From Chapter 2
Hallie couldn’t believe she’d been stupid enough to forget to check the gas before she’d pulled out of the driveway, but it wasn’t like she’d ever planned a 2 AM getaway before. She knew she was an idiot to pull into a truck stop alone in the middle of the night, but what choice did she have? Just get in and get out, girl, she told herself.
She didn’t even consider taking off her helmet or her father’s oversized leather jacket as she swung her bike into a bay facing the exit. When she’d left the house, she’d carefully tucked her unruly, waist-length red curls into a bandanna before slipping on her helmet.
Now, at the worst possible moment, the scarf betrayed her.
Under the pressure of her thick mass of curls, it had unknotted, and several strands had escaped down her back. In the seconds it took to pump her gas, she realized her attempts to look like another guy on a bike were in the Dumpster. Still, she had enough sense not to add a drive-off to her list of Crimes of the day.
She dashed into the truck stop and slapped ten bucks on the abandoned counter, but as she wheeled to leave, she saw she wasn’t alone. Her path was blocked by a wiry man not much taller than she was, in worn jeans and an orange T-shirt, with a faded blue dragon tattoo covering his right forearm.
“Well what do we have here? A little red-headed biker chick out cruisin’ in the middle of the night. And it looks to me like you’re all by yourself. Now isn’t that just a dirty shame.”
Even through the face shield, Hallie caught a whiff of alcohol.
If any cashiers were present in the building, they weren’t making an appearance. Behind Hallie, in the truckers’ lounge at the end of a long hall, a television blared. She took a small step backward as panic began to rise in her chest.
Don’t got that way, something whispered inside her. Go for the door.
She slipped her hand beneath her chaps, into her jeans pocket, and wrapped her fingers around the small canister of mace she’d taken from a kitchen drawer before she’d left. She prayed it would work.
She eased to the right and calculated the shortest route to the door, between the racks of sunflower seeds, beef jerky, and assorted chips. She figured if she hadn’t already used up all her luck for the night, Mr. Blue Dragon Tattoo would be too drunk to stop her.
Instead, the man mirrored her movements and took a step toward her.
“No need to be hurrin’ off, little lady. What you got hidin’ under all that leather?”
He grabbed at her arm, and Hallie jerked it away as she shifted the mace into position deep within her pocket, nozzle pointing downward. Her ignition key was still clutched in her right hand.
“Touch me again and you’ll regret it, you creep.”
The man edged closer, and Hallie saw his eye flicker across the store. No cashier. No customers pulling in. Truckers in the back either watching TV or asleep. His eyes darted back.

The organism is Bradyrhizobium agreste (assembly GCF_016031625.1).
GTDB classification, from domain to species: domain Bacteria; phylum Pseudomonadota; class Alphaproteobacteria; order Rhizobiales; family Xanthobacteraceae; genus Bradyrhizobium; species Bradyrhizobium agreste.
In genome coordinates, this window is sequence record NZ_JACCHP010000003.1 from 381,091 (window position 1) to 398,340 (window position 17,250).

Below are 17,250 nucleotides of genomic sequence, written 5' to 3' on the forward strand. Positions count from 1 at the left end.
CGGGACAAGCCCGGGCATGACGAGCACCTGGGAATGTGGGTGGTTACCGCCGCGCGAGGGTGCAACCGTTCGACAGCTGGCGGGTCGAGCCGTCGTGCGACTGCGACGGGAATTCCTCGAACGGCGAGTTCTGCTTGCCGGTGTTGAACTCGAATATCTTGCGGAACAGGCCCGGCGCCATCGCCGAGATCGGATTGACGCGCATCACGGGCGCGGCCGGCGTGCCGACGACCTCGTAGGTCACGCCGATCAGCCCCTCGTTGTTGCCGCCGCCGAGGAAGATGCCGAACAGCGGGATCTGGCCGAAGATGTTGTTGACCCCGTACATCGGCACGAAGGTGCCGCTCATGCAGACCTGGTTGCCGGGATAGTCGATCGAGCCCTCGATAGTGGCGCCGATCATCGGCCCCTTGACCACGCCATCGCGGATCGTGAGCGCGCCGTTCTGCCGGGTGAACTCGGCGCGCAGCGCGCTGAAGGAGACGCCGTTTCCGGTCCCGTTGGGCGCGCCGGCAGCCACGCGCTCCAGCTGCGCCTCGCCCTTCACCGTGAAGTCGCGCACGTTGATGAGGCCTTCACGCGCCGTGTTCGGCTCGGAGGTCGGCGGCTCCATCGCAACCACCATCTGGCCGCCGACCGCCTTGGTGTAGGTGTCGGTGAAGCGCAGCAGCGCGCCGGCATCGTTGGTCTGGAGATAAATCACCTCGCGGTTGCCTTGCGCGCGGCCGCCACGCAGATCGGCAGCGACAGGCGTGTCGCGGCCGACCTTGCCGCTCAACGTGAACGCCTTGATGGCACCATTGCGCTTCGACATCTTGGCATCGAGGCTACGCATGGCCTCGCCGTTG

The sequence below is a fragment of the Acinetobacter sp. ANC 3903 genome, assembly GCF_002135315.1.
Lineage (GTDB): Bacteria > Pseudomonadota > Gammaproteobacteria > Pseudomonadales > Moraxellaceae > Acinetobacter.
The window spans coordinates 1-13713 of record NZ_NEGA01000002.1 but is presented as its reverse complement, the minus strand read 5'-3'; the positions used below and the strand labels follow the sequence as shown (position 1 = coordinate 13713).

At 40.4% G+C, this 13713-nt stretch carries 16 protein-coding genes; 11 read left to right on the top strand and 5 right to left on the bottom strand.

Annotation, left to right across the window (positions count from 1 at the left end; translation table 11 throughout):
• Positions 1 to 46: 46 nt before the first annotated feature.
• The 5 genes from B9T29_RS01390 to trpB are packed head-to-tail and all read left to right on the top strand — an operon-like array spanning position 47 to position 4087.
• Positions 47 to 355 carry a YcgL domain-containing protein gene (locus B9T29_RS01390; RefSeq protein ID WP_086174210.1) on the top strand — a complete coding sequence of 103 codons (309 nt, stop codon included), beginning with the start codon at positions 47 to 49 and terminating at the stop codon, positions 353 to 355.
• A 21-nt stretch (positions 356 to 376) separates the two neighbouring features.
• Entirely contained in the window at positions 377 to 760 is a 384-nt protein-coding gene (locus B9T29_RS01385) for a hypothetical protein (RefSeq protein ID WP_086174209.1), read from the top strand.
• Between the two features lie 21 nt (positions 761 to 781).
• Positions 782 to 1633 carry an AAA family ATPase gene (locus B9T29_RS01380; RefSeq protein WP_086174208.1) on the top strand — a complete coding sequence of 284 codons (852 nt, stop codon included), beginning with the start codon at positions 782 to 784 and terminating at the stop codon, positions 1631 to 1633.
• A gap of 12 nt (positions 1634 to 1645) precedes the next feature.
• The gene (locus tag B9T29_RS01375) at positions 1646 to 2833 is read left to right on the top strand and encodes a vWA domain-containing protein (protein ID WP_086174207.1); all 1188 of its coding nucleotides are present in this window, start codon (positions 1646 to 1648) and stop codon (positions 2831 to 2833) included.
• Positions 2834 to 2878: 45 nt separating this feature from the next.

In one fluid move, he grabbed Hallie, spun her into a headlock, and dragged her toward the door.
His strength shocked her. In a moment, they’d be in the parking lot, and the doors of the truck stop would swing closed behind them.
Hallie writhed and tried to scream, but the man’s grip on her neck tightened cutting off her air. He paused for a split-second to swing open one side of the double glass doors to the parking lot and she took her chance, slamming the heel of her black boot onto the toes of filthy tennis shoes. With her right hand she plunged her motorcycle key into the faded tattoo and twisted.
The man grunted and loosened his hold for one fleeting instant. Hallie whirled and delivered a stream of mace into his contorted face, sending a blast directly into his gaping mouth. Then she turned and ran for her life.
His screams and curses followed her as she tore across the parking lot, jumped on her Fat Boy, and hit the starter button. “Thank God for electronic ignition,” she whispered to herself.
Throwing a final, panicked glance over her shoulder, she gripped the throttle so tightly that she sprayed a cloud of gravel behind the Harley like a stuntwoman in a biker movie. Careening out of the parking lot at a speed that would have made her parents collapse in horror, her dirt-riding experience paid off as she sped across an open field, onto the entrance ramp, and back onto I-96, heading northwest away from Grand Rapids.
For the next half hour, Hallie checked her rearview mirror every few seconds, expecting to see a semi barreling after her. Her hands were cramping and her shoulders knotting. She pulled her left hand away from the clutch, slapped it on her black leather chaps, and flexed her fingers until pinpricks swelled in her palm.
“Stupid, stupid, stupid!”
Her words were drowned out by the pummeling gusts that whipped around the windshield as she tore through the night.